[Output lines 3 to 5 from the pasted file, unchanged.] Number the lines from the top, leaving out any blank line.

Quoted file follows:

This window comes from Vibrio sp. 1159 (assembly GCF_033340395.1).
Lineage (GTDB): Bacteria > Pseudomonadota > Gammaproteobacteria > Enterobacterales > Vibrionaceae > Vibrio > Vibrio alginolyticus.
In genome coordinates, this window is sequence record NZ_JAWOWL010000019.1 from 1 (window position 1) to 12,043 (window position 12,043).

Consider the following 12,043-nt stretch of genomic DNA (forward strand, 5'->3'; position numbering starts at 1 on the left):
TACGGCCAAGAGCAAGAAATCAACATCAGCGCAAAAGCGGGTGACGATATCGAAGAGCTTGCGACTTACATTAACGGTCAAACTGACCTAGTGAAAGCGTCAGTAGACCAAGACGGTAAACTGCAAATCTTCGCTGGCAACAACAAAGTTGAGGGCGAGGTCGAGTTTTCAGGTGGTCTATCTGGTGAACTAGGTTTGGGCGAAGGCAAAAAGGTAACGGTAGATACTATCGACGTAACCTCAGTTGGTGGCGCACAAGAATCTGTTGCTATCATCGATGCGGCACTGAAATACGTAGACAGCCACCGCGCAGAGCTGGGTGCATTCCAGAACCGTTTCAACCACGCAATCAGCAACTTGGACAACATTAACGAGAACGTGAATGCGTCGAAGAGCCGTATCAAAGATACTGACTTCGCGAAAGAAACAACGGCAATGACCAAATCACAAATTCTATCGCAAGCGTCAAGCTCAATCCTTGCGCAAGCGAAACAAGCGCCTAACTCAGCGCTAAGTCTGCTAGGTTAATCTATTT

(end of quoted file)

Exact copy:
In genome coordinates, this window is sequence record NZ_JAWOWL010000019.1 from 1 (window position 1) to 12,043 (window position 12,043).

Consider the following 12,043-nt stretch of genomic DNA (forward strand, 5'->3'; position numbering starts at 1 on the left):
TACGGCCAAGAGCAAGAAATCAACATCAGCGCAAAAGCGGGTGACGATATCGAAGAGCTTGCGACTTACATTAACGGTCAAACTGACCTAGTGAAAGCGTCAGTAGACCAAGACGGTAAACTGCAAATCTTCGCTGGCAACAACAAAGTTGAGGGCGAGGTCGAGTTTTCAGGTGGTCTATCTGGTGAACTAGGTTTGGGCGAAGGCAAAAAGGTAACGGTAGATACTATCGACGTAACCTCAGTTGGTGGCGCACAAGAATCTGTTGCTATCATCGATGCGGCACTGAAATACGTAGACAGCCACCGCGCAGAGCTGGGTGCATTCCAGAACCGTTTCAACCACGCAATCAGCAACTTGGACAACATTAACGAGAACGTGAATGCGTCGAAGAGCCGTATCAAAGATACTGACTTCGCGAAAGAAACAACGGCAATGACCAAATCACAAATTCTATCGCAAGCGTCAAGCTCAATCCTTGCGCAAGCGAAACAAGCGCCTAACTCAGCGCTAAGTCTGCTAGGTTAATCTATTT